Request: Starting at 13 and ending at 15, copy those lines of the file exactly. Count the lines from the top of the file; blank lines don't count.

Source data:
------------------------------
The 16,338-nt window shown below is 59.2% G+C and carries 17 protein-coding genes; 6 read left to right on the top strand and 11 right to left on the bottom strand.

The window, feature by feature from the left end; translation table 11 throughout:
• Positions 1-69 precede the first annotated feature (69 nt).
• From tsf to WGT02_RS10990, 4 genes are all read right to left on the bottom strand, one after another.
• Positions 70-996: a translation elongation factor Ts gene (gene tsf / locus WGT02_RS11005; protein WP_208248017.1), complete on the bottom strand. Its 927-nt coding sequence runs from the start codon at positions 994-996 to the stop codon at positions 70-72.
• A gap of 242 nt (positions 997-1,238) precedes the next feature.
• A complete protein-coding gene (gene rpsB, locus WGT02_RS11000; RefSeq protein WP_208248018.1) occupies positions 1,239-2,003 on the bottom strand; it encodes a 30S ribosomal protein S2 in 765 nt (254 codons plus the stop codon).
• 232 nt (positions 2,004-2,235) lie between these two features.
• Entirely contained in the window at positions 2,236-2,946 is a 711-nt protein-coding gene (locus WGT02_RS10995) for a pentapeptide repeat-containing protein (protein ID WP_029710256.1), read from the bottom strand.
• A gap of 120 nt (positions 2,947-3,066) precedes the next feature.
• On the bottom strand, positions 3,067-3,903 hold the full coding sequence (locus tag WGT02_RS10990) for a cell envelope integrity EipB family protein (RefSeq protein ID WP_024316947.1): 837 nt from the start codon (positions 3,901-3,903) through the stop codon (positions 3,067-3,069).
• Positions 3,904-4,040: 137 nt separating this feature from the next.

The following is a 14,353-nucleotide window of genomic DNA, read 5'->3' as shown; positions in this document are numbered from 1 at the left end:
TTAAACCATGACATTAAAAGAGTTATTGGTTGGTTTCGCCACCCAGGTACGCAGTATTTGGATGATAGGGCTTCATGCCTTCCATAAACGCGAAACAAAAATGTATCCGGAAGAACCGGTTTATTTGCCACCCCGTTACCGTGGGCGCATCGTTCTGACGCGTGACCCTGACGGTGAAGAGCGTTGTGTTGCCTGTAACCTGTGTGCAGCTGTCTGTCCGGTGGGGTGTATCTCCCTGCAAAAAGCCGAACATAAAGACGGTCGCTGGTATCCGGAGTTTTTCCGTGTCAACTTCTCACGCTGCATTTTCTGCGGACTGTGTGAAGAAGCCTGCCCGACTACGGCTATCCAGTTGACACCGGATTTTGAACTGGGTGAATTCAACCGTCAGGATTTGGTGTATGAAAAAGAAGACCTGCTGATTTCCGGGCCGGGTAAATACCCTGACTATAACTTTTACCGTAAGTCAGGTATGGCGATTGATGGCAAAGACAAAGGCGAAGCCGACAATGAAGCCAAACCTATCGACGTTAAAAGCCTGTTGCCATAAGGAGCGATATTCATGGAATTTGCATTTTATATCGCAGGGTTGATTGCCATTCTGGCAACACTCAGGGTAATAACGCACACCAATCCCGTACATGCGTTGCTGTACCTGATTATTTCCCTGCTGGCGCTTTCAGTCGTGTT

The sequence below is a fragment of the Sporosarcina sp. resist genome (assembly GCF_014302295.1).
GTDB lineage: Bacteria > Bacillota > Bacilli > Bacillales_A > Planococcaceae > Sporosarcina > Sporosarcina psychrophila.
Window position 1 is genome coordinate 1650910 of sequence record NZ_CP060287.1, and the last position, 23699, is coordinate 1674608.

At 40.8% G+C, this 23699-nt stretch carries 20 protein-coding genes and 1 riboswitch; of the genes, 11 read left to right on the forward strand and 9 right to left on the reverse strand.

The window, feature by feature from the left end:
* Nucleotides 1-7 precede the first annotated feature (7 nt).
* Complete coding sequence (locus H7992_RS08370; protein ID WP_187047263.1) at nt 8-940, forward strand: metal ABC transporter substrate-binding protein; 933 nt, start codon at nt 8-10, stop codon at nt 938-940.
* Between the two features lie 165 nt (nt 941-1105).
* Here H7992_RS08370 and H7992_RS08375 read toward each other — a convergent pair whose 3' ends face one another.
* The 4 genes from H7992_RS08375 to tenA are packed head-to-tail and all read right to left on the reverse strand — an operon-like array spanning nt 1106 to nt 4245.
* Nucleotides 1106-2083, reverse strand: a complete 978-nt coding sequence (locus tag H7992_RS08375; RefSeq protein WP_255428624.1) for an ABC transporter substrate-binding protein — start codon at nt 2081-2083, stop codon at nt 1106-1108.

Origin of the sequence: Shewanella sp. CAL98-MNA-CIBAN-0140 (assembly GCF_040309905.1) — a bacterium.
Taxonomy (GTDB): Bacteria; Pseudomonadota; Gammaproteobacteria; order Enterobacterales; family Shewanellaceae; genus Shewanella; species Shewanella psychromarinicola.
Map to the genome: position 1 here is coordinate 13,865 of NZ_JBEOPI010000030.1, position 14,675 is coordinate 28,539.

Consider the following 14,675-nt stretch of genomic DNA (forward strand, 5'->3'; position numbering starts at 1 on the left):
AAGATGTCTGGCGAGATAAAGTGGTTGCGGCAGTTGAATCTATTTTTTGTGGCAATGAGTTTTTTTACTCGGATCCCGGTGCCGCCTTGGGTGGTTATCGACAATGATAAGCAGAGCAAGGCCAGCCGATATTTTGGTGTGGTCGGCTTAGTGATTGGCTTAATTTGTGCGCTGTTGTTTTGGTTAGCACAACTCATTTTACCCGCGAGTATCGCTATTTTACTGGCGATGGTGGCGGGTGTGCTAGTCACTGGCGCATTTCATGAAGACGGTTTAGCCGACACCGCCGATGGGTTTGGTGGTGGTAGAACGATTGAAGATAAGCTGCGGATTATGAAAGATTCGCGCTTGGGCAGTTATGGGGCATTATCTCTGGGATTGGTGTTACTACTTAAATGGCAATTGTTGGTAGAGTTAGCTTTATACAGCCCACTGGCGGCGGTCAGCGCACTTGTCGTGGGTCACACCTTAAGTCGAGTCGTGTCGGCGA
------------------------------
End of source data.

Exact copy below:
The following is a 14,353-nucleotide window of genomic DNA, read 5'->3' as shown; positions in this document are numbered from 1 at the left end:
TTAAACCATGACATTAAAAGAGTTATTGGTTGGTTTCGCCACCCAGGTACGCAGTATTTGGATGATAGGGCTTCATGCCTTCCATAAACGCGAAACAAAAATGTATCCGGAAGAACCGGTTTATTTGCCACCCCGTTACCGTGGGCGCATCGTTCTGACGCGTGACCCTGACGGTGAAGAGCGTTGTGTTGCCTGTAACCTGTGTGCAGCTGTCTGTCCGGTGGGGTGTATCTCCCTGCAAAAAGCCGAACATAAAGACGGTCGCTGGTATCCGGAGTTTTTCCGTGTCAACTTCTCACGCTGCATTTTCTGCGGACTGTGTGAAGAAGCCTGCCCGACTACGGCTATCCAGTTGACACCGGATTTTGAACTGGGTGAATTCAACCGTCAGGATTTGGTGTATGAAAAAGAAGACCTGCTGATTTCCGGGCCGGGTAAATACCCTGACTATAACTTTTACCGTAAGTCAGGTATGGCGATTGATGGCAAAGACAAAGGCGAAGCCGACAATGAAGCCAAACCTATCGACGTTAAAAGCCTGTTGCCATAAGGAGCGATATTCATGGAATTTGCATTTTATATCGCAGGGTTGATTGCCATTCTGGCAACACTCAGGGTAATAACGCACACCAATCCCGTACATGCGTTGCTGTACCTGATTATTTCCCTGCTGGCGCTTTCAGTCGTGTT

The sequence below is a fragment of the Sporosarcina sp. resist genome (assembly GCF_014302295.1).